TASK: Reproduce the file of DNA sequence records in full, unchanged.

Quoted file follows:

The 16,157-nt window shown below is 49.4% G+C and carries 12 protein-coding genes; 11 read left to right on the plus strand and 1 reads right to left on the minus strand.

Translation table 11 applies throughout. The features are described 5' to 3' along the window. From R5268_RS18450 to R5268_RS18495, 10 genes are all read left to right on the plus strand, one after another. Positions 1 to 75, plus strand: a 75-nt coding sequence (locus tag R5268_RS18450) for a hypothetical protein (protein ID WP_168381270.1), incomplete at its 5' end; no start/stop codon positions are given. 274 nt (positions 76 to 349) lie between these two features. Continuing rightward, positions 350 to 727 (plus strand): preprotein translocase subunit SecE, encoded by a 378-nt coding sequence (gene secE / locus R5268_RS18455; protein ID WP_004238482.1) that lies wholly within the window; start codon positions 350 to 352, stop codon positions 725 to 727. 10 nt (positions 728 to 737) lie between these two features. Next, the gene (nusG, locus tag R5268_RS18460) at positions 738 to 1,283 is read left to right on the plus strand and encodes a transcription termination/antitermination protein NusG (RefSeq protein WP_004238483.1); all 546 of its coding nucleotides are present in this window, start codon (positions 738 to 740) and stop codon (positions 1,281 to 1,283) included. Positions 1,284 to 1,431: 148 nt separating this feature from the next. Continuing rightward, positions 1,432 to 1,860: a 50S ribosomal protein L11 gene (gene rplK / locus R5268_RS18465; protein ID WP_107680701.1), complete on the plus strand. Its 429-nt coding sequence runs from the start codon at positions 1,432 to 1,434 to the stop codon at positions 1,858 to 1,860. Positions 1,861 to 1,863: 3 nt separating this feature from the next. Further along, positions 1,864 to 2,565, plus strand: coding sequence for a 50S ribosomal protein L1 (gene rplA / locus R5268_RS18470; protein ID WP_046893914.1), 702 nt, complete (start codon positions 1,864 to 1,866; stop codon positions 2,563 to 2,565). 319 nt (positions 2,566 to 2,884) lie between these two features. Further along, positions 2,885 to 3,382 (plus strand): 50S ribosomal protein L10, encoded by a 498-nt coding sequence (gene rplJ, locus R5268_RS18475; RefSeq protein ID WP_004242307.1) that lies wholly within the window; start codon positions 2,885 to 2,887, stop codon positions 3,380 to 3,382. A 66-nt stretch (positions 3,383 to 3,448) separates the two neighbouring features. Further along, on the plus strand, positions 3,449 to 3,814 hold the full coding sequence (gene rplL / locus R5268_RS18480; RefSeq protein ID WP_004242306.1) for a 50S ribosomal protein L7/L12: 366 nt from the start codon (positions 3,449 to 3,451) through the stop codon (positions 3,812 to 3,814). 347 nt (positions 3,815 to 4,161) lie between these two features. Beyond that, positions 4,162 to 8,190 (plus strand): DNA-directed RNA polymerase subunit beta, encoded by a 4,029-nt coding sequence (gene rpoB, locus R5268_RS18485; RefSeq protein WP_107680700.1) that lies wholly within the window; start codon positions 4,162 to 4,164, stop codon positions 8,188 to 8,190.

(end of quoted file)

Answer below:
The 16,157-nt window shown below is 49.4% G+C and carries 12 protein-coding genes; 11 read left to right on the plus strand and 1 reads right to left on the minus strand.

Translation table 11 applies throughout. The features are described 5' to 3' along the window. From R5268_RS18450 to R5268_RS18495, 10 genes are all read left to right on the plus strand, one after another. Positions 1 to 75, plus strand: a 75-nt coding sequence (locus tag R5268_RS18450) for a hypothetical protein (protein ID WP_168381270.1), incomplete at its 5' end; no start/stop codon positions are given. 274 nt (positions 76 to 349) lie between these two features. Continuing rightward, positions 350 to 727 (plus strand): preprotein translocase subunit SecE, encoded by a 378-nt coding sequence (gene secE / locus R5268_RS18455; protein ID WP_004238482.1) that lies wholly within the window; start codon positions 350 to 352, stop codon positions 725 to 727. 10 nt (positions 728 to 737) lie between these two features. Next, the gene (nusG, locus tag R5268_RS18460) at positions 738 to 1,283 is read left to right on the plus strand and encodes a transcription termination/antitermination protein NusG (RefSeq protein WP_004238483.1); all 546 of its coding nucleotides are present in this window, start codon (positions 738 to 740) and stop codon (positions 1,281 to 1,283) included. Positions 1,284 to 1,431: 148 nt separating this feature from the next. Continuing rightward, positions 1,432 to 1,860: a 50S ribosomal protein L11 gene (gene rplK / locus R5268_RS18465; protein ID WP_107680701.1), complete on the plus strand. Its 429-nt coding sequence runs from the start codon at positions 1,432 to 1,434 to the stop codon at positions 1,858 to 1,860. Positions 1,861 to 1,863: 3 nt separating this feature from the next. Further along, positions 1,864 to 2,565, plus strand: coding sequence for a 50S ribosomal protein L1 (gene rplA / locus R5268_RS18470; protein ID WP_046893914.1), 702 nt, complete (start codon positions 1,864 to 1,866; stop codon positions 2,563 to 2,565). 319 nt (positions 2,566 to 2,884) lie between these two features. Further along, positions 2,885 to 3,382 (plus strand): 50S ribosomal protein L10, encoded by a 498-nt coding sequence (gene rplJ, locus R5268_RS18475; RefSeq protein ID WP_004242307.1) that lies wholly within the window; start codon positions 2,885 to 2,887, stop codon positions 3,380 to 3,382. A 66-nt stretch (positions 3,383 to 3,448) separates the two neighbouring features. Further along, on the plus strand, positions 3,449 to 3,814 hold the full coding sequence (gene rplL / locus R5268_RS18480; RefSeq protein ID WP_004242306.1) for a 50S ribosomal protein L7/L12: 366 nt from the start codon (positions 3,449 to 3,451) through the stop codon (positions 3,812 to 3,814). 347 nt (positions 3,815 to 4,161) lie between these two features. Beyond that, positions 4,162 to 8,190 (plus strand): DNA-directed RNA polymerase subunit beta, encoded by a 4,029-nt coding sequence (gene rpoB, locus R5268_RS18485; RefSeq protein WP_107680700.1) that lies wholly within the window; start codon positions 4,162 to 4,164, stop codon positions 8,188 to 8,190.